CMPR has opened two offices in the last 3 months. Therefore, my main goal is to maintain the success and great culture of CMPR while integrating and successfully transitioning these new offices and 7 new employees. We stand for excellence, teamwork, and caring – ensuring our culture stays intact across our distributed workforce.
My sons are now in high school and very competitive athletically and academically. I continue to support and cheer them on and be there with them through graduation.
What is the best piece of advice you have ever received that has helped you in your success?
I am trying to remember ever receiving advice. I’ve gleaned different pieces from mentors and others I’ve admired as I’ve worked professionally for the last 30 years. One important element is to see the tree AND the forest. Every little detail matters and is important, but you must maintain sight of the end goal. While I am working on an M&A deal, it is always with the intent to close successfully. You have to care for and attend to thousands of small and extremely important details to do so. Every tiny detail is a step toward a successful closing. Likewise, every client has important needs, and one is not more significant than another as I built a book of business.
What is the piece of advice that you wished you had gotten when you were starting out?
Initially, the focus is on learning as much as possible about the legal profession and the nuances of different businesses – to become a partner (an owner of a firm). Rarely do people discuss the business of running your business – the focus is more on the business of your clients. The two are very different, and understanding the differences is an essential distinction for those moving through their law career.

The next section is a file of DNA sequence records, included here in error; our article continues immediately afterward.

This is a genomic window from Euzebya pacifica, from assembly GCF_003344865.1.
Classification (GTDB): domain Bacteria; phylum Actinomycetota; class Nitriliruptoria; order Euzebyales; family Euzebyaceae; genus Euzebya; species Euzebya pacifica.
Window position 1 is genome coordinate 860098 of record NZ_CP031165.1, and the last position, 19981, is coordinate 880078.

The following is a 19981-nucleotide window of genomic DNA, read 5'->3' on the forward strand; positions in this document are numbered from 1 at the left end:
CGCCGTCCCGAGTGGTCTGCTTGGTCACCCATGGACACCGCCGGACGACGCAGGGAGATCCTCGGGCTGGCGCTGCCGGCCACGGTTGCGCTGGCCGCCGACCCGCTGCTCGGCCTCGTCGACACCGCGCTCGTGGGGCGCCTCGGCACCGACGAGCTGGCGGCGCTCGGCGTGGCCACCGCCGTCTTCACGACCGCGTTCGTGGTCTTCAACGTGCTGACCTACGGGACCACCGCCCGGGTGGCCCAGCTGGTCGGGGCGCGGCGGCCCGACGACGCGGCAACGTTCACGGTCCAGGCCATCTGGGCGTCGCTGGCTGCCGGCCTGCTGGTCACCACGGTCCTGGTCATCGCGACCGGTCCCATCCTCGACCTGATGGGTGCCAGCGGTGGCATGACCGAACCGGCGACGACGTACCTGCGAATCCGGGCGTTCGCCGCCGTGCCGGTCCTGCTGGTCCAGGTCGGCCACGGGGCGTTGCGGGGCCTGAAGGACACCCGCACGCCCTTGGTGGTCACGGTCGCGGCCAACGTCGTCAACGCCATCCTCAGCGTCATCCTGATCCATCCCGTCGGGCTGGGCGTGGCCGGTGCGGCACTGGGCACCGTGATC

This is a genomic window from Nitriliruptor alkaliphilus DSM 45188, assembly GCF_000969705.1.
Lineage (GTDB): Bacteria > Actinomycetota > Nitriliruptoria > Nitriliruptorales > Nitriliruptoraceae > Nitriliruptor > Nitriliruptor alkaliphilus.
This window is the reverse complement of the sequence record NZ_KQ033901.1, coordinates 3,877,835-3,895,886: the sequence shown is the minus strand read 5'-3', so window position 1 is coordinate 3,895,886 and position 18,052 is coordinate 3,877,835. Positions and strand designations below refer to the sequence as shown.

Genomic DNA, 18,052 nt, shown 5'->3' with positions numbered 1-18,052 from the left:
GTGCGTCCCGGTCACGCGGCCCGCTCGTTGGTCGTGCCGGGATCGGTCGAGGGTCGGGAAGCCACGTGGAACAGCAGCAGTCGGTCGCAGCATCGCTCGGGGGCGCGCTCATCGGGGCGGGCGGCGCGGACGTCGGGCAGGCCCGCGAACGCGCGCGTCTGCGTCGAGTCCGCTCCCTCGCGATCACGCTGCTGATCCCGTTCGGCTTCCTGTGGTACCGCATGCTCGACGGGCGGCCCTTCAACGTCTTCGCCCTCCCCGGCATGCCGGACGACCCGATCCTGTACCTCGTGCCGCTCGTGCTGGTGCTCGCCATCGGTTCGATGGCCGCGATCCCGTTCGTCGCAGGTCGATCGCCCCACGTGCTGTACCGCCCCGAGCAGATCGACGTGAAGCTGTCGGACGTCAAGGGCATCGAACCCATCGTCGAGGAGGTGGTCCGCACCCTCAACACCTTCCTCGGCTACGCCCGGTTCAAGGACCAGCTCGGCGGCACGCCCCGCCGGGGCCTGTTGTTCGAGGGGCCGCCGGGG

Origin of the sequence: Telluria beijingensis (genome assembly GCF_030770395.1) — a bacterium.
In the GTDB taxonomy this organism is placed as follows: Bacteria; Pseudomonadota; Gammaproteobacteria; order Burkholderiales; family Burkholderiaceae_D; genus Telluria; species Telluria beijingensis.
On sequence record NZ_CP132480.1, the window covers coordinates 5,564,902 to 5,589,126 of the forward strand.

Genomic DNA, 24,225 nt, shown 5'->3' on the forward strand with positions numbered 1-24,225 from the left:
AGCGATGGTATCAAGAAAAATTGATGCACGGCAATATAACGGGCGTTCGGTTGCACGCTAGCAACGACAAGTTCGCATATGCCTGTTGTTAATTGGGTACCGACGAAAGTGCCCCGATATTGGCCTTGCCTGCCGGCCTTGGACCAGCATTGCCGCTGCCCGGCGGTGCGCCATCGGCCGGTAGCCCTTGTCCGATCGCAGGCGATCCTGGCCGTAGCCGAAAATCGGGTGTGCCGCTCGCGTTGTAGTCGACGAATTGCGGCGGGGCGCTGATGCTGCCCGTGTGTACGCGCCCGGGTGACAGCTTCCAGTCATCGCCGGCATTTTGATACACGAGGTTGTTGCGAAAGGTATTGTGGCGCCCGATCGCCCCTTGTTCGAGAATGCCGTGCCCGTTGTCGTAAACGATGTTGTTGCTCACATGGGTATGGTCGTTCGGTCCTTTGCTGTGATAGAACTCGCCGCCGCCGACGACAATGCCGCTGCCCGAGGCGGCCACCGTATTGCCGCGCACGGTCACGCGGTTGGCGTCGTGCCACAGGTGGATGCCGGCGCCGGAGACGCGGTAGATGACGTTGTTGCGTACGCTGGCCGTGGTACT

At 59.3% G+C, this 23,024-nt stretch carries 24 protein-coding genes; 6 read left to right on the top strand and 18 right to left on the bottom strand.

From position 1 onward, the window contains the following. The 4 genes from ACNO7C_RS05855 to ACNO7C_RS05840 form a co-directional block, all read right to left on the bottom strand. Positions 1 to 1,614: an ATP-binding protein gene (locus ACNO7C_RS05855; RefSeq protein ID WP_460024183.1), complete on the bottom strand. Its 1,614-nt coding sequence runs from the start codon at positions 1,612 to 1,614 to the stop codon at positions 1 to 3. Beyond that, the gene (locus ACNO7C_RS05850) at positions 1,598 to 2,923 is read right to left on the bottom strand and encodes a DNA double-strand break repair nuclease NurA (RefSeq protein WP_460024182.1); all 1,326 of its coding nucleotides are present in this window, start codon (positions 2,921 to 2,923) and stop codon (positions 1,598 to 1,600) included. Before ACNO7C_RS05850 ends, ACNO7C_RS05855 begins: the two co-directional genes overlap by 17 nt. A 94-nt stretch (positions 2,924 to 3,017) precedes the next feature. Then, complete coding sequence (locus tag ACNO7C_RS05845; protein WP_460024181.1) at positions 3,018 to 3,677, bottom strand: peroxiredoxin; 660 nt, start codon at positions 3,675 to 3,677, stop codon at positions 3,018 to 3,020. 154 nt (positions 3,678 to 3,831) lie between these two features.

What advice you give to others to help them be better leaders?
Listen. Participate. Engage. Be thoughtful about all of it. Most people can see right through fake sincerity. To be a good leader, you need to be authentic and provide opportunities for everyone to succeed.
Can you share something interesting about yourself that will provide insight into who you are outside of the professional space?
I took a circuitous route to where I am now. I was raised in Maine – my parents are still there, and I return every summer. Maine (and its culture) is a big part of who I am and how people know me. Part of my educational journey led me to live in the woods of North Carolina for 2 ½ years with at-risk youth. It was one of those “toughest jobs that you’ll ever love” kind of experience. It was very intense and very rewarding. Last – is my love (obsession) for Boston sports teams. I raised my sons correctly, and they continue ardently support the Celtics, Bruins, Patriots, and Red Sox!
This is a question about the foundation of someone’s success. We are influenced by early learning, and we all have something that sticks with us and helps us define who we are and what we want out of our careers.
As a thank you to our interview and Protea’s commitment to more diverse and inclusive leaders, Protea will donate to Canine Companions (https://canine.org/). Canine Companions is leading the service dog industry so their clients and their dogs can live with greater independence. They provide service dogs to adults, children and veterans with disabilities and facility dogs to professionals working in healthcare, criminal justice and educational settings. Since our founding in 1975, our dogs and all follow-up services are provided at no cost to our clients.
Independence shouldn’t be limited to those who look or live a certain way. Disability reaches all races, classes and backgrounds, and Canine Companions will too. Clients come to Canine Companions because of our reputation, the quality of our dogs, the experience of our training staff and the desire to lead life with greater independence. We are committed to providing services to all qualified clients.